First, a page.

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Forging bonds in a season of family

The greatest joy of this long stretch of holidays that starts with the turkey on Thanksgiving and continues to the New Year for me is the opportunity to gather with family — both the one I was born into and adore and the one I built from the heart up.

At Thanksgiving, my actual family gathers most years at the home of one of my nephews, where food and family and friends are all abundant. We’re all welcome to bring whomever we please outside the immediate family. This year, we enjoyed a niece’s best friend, her fiancé and his father.

My extended family and I cover the political spectrum, so conversations can get lively. But we keep one thing in mind: We love each other, not because we agree, but because we love each other. We nurture those aspects of our relationship and that keeps the ideological temperature in check a bit. At the end of the day, we make sure that we’re still family.

When someone has a major home repair that needs doing, we rally. When someone is sick, we step up and help in any way we can. The challenge doesn’t matter — in calamity, we are a team. And we’re pretty good-natured and practical, too, which helps when things go awry.

Those bonds are so strong that I’d venture to say they are unbreakable. And I’m aware that makes me lucky; many families have serious issues, including some that may create a schism that cannot be closed.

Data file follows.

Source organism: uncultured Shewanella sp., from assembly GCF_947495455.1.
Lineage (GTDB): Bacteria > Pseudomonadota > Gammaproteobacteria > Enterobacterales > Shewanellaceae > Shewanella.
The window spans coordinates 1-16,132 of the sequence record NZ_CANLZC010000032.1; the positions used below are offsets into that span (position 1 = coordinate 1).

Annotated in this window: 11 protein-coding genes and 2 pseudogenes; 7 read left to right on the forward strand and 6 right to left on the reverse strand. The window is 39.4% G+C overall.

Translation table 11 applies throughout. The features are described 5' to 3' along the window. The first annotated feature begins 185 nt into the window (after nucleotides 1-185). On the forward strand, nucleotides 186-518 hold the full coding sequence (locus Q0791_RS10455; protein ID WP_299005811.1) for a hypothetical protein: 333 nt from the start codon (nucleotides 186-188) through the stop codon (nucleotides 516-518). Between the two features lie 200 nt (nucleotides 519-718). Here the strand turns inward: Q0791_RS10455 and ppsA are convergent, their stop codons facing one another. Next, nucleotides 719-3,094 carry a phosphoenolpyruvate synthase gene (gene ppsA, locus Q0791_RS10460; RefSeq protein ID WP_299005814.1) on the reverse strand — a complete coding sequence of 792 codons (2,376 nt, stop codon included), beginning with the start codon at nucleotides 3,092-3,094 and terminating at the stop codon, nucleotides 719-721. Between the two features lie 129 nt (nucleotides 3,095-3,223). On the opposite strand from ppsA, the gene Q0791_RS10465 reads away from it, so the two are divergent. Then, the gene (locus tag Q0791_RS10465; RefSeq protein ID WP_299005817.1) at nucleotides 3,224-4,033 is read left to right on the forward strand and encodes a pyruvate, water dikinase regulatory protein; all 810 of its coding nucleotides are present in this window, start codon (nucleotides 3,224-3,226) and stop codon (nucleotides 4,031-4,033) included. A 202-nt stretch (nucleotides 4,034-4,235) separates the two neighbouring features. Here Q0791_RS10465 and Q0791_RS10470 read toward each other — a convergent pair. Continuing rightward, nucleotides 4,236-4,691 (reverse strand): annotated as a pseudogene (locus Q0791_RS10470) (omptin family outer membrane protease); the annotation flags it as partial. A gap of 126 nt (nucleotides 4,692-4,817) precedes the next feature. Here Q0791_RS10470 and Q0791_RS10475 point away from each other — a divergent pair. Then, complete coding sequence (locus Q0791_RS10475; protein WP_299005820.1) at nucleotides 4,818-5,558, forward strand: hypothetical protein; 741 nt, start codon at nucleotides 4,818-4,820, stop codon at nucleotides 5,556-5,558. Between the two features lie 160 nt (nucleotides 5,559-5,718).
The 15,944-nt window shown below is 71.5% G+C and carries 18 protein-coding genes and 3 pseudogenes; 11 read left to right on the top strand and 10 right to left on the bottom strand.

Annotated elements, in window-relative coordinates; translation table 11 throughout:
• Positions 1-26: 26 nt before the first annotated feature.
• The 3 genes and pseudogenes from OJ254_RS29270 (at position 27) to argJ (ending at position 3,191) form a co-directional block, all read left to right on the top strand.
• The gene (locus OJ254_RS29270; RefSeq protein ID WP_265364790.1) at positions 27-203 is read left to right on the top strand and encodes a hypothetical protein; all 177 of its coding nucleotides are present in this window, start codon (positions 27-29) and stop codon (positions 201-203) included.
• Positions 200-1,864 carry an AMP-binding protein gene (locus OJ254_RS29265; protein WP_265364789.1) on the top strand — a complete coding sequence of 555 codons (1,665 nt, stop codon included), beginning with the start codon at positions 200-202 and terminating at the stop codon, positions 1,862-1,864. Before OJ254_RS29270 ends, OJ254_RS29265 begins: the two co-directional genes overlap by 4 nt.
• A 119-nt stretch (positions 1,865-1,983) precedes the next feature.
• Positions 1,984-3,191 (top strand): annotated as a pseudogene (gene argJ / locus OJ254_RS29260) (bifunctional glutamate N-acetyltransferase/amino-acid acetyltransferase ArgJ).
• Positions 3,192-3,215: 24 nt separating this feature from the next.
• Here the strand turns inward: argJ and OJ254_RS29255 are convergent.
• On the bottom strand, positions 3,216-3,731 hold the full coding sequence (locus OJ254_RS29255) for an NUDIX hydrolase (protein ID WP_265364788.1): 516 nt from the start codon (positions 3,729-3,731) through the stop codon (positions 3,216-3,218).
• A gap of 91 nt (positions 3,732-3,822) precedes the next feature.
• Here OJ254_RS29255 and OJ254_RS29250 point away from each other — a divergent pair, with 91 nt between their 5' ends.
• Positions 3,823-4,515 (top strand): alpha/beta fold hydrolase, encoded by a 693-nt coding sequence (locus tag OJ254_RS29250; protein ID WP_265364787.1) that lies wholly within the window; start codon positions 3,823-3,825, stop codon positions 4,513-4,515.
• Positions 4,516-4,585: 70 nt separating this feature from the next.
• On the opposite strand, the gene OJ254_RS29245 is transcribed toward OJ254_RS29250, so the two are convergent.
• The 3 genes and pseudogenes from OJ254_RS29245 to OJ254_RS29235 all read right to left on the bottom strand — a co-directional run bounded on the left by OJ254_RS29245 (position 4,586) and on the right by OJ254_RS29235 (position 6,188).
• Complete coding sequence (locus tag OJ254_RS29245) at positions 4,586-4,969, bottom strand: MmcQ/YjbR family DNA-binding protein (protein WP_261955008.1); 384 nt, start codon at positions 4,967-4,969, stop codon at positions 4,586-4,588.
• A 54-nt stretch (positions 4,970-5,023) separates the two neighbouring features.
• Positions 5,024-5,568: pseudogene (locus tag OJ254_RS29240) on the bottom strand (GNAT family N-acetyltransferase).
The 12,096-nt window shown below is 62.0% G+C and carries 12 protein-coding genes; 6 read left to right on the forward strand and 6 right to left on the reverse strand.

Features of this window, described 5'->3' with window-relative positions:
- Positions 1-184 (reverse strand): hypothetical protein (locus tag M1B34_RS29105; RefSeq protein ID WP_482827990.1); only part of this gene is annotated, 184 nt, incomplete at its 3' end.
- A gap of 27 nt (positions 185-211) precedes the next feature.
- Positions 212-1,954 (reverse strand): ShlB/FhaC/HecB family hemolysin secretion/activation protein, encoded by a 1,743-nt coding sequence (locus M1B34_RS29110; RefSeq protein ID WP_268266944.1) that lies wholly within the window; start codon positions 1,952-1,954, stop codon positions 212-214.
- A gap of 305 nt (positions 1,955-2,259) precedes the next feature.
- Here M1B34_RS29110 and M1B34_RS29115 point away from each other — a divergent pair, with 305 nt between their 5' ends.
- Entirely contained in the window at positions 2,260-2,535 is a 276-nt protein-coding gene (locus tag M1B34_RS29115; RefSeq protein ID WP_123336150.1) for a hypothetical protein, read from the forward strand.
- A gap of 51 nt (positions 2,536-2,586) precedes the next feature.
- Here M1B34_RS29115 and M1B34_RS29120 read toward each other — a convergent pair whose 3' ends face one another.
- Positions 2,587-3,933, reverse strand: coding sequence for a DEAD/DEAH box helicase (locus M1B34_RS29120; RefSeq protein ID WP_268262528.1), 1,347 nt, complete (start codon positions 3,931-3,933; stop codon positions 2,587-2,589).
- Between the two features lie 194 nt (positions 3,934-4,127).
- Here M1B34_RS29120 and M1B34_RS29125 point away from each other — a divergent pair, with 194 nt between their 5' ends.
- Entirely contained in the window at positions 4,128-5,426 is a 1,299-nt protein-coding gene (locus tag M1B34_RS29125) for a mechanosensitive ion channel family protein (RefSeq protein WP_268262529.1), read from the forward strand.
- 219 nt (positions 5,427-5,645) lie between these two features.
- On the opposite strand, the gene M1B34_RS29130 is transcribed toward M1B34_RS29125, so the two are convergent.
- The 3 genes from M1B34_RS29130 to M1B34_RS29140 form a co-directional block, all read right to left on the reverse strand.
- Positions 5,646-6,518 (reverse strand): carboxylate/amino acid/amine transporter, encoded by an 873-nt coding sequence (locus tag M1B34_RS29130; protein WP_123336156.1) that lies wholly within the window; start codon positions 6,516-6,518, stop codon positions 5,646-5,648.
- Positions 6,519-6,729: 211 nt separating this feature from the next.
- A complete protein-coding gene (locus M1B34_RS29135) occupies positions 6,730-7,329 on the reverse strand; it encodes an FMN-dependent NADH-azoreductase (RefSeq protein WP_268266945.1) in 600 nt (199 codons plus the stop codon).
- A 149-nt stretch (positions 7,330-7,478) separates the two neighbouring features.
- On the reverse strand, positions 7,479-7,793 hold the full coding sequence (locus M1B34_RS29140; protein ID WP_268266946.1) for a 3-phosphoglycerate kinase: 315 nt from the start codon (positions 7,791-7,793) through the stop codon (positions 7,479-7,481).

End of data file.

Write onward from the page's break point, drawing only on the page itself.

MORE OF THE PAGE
Creating another family becomes not just a source of joy, but potentially lifesaving, in that case.

My other family — members of which I have gathered over the years at work and church and my children's schools and through happenstance — is not as different from my natural family as one might think.

My cobbled-together family is bound by shared interests and humor and mutual respect. We also help each other in times of calamity. The essential ingredient is finding things to like in each other and nurturing those things, while forgiving the rest.

To be sure, not all friends are family in that way. The test, for me, is not whether we share a religion or political ideology or even like the same activities. Some of my most beloved friends, for example, are extremely athletic, while I am a gifted cheering section. Some of them are extraordinarily talented with art or music, while I am, yet again, a great audience, inartistic and tone-deaf, but appreciative.

I can tell a friend is family if time and distance could keep us apart and we’d still be great friends. I see one of the friends I love the most at high school reunions every 10 or 15 years, when we both make it to the party. But we remain steadfast pals. I see another once a decade when business sends me to Los Angeles for some reason. I have relatives like that, too, and not seeing them regularly does nothing to diminish the bond.

Family — natural or human-crafted — is a privilege. It’s true, however you came by that family. That’s not, by the way, an original thought. Google it and you’ll find that at least 273,000 others used the phrase before me.

We can wish that everyone had a great family. We can do everything possible to make that a reality, including external measures like parenting classes and family therapy. All the forgiveness the human heart is capable of may not overcome all hurts and damage in a truly dysfunctional family.

Absent real dysfunction, the things that drive wedges in families are typically small, even petty, and could be overcome if people would let them go. It’s the ideological difference, the offhand remark that cut deeply, jealousy or anger that lingers.

Those are a bag of rocks that can be set down. And this time of year is a great time to lighten the load.

Email: lois@deseretnews.com, Twitter: Loisco